No definitive serious adverse event reports of distant spread of toxin effect associated with dermatologic use of BOTOX® Cosmetic at the labeled dose of 20 Units (for glabellar lines), 24 Units (for lateral canthal lines), 44 Units (for simultaneous treatment of lateral canthal lines and glabellar lines) have been reported.
Serious Adverse Reactions With Unapproved Use
Serious adverse reactions, including excessive weakness, dysphagia, and aspiration pneumonia, with some adverse reactions associated with fatal outcomes, have been reported in patients who received BOTOX® injections for unapproved uses. In these cases, the adverse reactions were not necessarily related to distant spread of toxin, but may have resulted from the administration of BOTOX® to the site of injection and/or adjacent structures. In several of the cases, patients had pre-existing dysphagia or other significant disabilities. There is insufficient information to identify factors associated with an increased risk for adverse reactions associated with the unapproved uses of BOTOX®. The safety and effectiveness of BOTOX® for unapproved uses have not been established.
Serious and/or immediate hypersensitivity reactions have been reported. These reactions include anaphylaxis, serum sickness, urticaria, soft-tissue edema, and dyspnea. If such reactions occur, further injection of BOTOX® Cosmetic should be discontinued and appropriate medical therapy immediately instituted. One fatal case of anaphylaxis has been reported in which lidocaine was used as the diluent and, consequently, the causal agent cannot be reliably determined.
There have been reports following administration of BOTOX® of adverse events involving the cardiovascular system, including arrhythmia and myocardial infarction, some with fatal outcomes. Some of these patients had risk factors including pre-existing cardiovascular disease. Use caution when administering to patients with pre-existing cardiovascular disease.
Pre-existing Neuromuscular Disorders
Individuals with peripheral motor neuropathic diseases, amyotrophic lateral sclerosis, or neuromuscular junction disorders (eg, myasthenia gravis or Lambert-Eaton syndrome) should be monitored when given botulinum toxin. Patients with neuromuscular disorders may be at increased risk of clinically significant effects including generalized muscle weakness, diplopia, ptosis, dysphonia, dysarthria, severe dysphagia, and respiratory compromise from onabotulinumtoxinA (see Warnings and Precautions).
Dysphagia and Breathing Difficulties
Treatment with BOTOX® and other botulinum toxin products can result in swallowing or breathing difficulties. Patients with pre-existing swallowing or breathing difficulties may be more susceptible to these complications. In most cases, this is a consequence of weakening of muscles in the area of injection that are involved in breathing or oropharyngeal muscles that control swallowing or breathing (see Boxed Warning).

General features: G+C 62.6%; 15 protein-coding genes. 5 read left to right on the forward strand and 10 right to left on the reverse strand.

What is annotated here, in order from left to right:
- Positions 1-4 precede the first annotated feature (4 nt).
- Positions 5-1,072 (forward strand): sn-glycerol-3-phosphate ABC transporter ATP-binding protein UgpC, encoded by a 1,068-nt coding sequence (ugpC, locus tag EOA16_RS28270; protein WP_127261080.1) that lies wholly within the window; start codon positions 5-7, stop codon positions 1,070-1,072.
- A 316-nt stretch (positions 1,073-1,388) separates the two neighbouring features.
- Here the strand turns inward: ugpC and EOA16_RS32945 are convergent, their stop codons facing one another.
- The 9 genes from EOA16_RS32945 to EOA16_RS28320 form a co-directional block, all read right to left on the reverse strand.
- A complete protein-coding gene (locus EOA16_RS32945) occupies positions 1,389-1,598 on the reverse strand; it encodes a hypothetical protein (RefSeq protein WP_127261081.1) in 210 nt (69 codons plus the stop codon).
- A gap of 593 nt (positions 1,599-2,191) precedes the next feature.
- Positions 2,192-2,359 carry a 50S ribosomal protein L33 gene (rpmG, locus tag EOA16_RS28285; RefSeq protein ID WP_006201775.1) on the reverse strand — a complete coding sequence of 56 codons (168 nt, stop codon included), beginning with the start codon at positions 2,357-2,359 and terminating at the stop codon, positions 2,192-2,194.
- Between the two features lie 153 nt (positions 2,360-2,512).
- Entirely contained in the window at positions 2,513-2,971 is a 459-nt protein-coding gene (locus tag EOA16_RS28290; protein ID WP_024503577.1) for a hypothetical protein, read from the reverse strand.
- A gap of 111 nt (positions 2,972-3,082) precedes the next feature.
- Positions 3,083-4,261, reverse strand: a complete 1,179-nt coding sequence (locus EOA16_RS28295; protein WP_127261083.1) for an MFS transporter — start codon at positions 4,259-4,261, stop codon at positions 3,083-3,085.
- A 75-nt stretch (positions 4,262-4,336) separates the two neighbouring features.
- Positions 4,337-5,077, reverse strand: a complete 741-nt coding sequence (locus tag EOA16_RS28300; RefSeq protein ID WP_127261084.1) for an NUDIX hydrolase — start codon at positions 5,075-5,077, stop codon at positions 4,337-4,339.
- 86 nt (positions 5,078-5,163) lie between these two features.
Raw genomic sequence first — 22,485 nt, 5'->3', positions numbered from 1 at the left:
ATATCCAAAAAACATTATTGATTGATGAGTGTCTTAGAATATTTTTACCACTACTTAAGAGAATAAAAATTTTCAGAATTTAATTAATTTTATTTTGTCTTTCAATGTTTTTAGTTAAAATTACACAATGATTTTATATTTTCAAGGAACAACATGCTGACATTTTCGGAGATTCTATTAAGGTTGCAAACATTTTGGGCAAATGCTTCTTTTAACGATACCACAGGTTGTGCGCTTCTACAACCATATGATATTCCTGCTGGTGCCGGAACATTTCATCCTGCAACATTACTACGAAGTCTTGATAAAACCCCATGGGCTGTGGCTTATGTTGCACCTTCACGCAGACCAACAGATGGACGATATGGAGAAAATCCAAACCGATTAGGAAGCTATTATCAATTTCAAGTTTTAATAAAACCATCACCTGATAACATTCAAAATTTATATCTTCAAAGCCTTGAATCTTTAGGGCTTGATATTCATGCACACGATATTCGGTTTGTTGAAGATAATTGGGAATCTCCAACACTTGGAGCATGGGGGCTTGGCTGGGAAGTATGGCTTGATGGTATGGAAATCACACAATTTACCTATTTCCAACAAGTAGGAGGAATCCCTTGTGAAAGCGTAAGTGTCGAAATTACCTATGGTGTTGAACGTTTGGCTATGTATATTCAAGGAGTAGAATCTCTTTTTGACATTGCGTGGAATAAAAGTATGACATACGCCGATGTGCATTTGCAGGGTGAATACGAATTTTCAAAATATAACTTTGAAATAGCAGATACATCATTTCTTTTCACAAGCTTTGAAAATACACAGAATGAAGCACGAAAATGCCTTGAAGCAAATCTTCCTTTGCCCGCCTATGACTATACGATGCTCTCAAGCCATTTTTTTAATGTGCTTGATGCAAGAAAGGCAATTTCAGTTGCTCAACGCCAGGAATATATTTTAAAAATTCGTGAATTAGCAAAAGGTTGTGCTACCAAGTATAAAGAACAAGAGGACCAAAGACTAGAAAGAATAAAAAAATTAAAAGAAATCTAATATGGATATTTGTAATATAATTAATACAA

Pre-existing Conditions at the Injection Site
Caution should be used when BOTOX® Cosmetic treatment is used in the presence of inflammation at the proposed injection site(s) or when excessive weakness or atrophy is present in the target muscle(s).
Human Albumin and Transmission of Viral Diseases
This product contains albumin, a derivative of human blood. Based on effective donor screening and product manufacturing processes, it carries an extremely remote risk for transmission of viral diseases. A theoretical risk for transmission of Creutzfeldt-Jakob disease (CJD) also is considered extremely remote. No cases of transmission of viral diseases or CJD have ever been identified for albumin.
The most frequently reported adverse event following injection of BOTOX® Cosmetic for glabellar lines was eyelid ptosis (3%).
The most frequently reported adverse event following injection of BOTOX® Cosmetic for lateral canthal lines was eyelid edema (1%).
Co-administration of BOTOX® Cosmetic and aminoglycosides or other agents interfering with neuromuscular transmission (eg, curare-like compounds) should only be performed with caution as the effect of the toxin may be potentiated. Use of anticholinergic drugs after administration of BOTOX® Cosmetic may potentiate systemic anticholinergic effects.
The effect of administering different botulinum neurotoxin products at the same time or within several months of each other is unknown. Excessive neuromuscular weakness may be exacerbated by administration of another botulinum toxin prior to the resolution of the effects of a previously administered botulinum toxin.
Excessive weakness may also be exaggerated by administration of a muscle relaxant before or after administration of BOTOX® Cosmetic.
USE IN SPECIFIC POPULATIONS
BOTOX® Cosmetic is not recommended for use in children or pregnant women. It is not known whether BOTOX® Cosmetic is excreted in human milk. Caution should be exercised when BOTOX® Cosmetic is administered to a nursing woman.